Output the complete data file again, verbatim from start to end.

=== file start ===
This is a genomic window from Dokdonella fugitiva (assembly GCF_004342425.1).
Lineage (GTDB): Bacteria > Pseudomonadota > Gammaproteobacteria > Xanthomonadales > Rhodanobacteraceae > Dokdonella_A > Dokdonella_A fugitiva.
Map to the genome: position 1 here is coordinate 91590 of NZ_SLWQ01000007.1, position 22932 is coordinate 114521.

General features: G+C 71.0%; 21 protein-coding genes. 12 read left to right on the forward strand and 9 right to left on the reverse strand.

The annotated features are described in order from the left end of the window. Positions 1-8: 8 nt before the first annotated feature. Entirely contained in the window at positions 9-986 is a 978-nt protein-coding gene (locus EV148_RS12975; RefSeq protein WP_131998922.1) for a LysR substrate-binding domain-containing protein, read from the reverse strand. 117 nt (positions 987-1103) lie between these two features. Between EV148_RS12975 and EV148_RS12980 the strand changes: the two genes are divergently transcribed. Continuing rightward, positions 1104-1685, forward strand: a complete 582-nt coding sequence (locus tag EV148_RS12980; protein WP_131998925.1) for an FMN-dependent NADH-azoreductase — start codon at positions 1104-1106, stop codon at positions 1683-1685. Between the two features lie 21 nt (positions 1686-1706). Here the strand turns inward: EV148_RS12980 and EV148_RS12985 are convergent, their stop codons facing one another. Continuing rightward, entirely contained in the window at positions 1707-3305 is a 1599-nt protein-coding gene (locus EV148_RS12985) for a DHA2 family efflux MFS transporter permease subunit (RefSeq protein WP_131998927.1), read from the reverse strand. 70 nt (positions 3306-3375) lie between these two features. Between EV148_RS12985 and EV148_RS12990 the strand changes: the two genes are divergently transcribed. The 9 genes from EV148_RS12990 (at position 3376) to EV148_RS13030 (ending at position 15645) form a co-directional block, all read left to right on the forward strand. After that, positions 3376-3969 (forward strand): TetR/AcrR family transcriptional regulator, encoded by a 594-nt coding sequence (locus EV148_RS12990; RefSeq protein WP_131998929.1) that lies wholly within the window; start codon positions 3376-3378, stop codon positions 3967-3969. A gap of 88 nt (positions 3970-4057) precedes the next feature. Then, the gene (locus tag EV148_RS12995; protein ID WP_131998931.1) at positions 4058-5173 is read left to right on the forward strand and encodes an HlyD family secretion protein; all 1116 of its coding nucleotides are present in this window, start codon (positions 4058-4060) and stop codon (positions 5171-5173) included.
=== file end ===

This is a genomic window from Dokdonella fugitiva (assembly GCF_004342425.1).
Lineage (GTDB): Bacteria > Pseudomonadota > Gammaproteobacteria > Xanthomonadales > Rhodanobacteraceae > Dokdonella_A > Dokdonella_A fugitiva.
Map to the genome: position 1 here is coordinate 91590 of NZ_SLWQ01000007.1, position 22932 is coordinate 114521.

General features: G+C 71.0%; 21 protein-coding genes. 12 read left to right on the forward strand and 9 right to left on the reverse strand.

The annotated features are described in order from the left end of the window. Positions 1-8: 8 nt before the first annotated feature. Entirely contained in the window at positions 9-986 is a 978-nt protein-coding gene (locus EV148_RS12975; RefSeq protein WP_131998922.1) for a LysR substrate-binding domain-containing protein, read from the reverse strand. 117 nt (positions 987-1103) lie between these two features. Between EV148_RS12975 and EV148_RS12980 the strand changes: the two genes are divergently transcribed. Continuing rightward, positions 1104-1685, forward strand: a complete 582-nt coding sequence (locus tag EV148_RS12980; protein WP_131998925.1) for an FMN-dependent NADH-azoreductase — start codon at positions 1104-1106, stop codon at positions 1683-1685. Between the two features lie 21 nt (positions 1686-1706). Here the strand turns inward: EV148_RS12980 and EV148_RS12985 are convergent, their stop codons facing one another. Continuing rightward, entirely contained in the window at positions 1707-3305 is a 1599-nt protein-coding gene (locus EV148_RS12985) for a DHA2 family efflux MFS transporter permease subunit (RefSeq protein WP_131998927.1), read from the reverse strand. 70 nt (positions 3306-3375) lie between these two features. Between EV148_RS12985 and EV148_RS12990 the strand changes: the two genes are divergently transcribed. The 9 genes from EV148_RS12990 (at position 3376) to EV148_RS13030 (ending at position 15645) form a co-directional block, all read left to right on the forward strand. After that, positions 3376-3969 (forward strand): TetR/AcrR family transcriptional regulator, encoded by a 594-nt coding sequence (locus EV148_RS12990; RefSeq protein WP_131998929.1) that lies wholly within the window; start codon positions 3376-3378, stop codon positions 3967-3969. A gap of 88 nt (positions 3970-4057) precedes the next feature. Then, the gene (locus tag EV148_RS12995; protein ID WP_131998931.1) at positions 4058-5173 is read left to right on the forward strand and encodes an HlyD family secretion protein; all 1116 of its coding nucleotides are present in this window, start codon (positions 4058-4060) and stop codon (positions 5171-5173) included.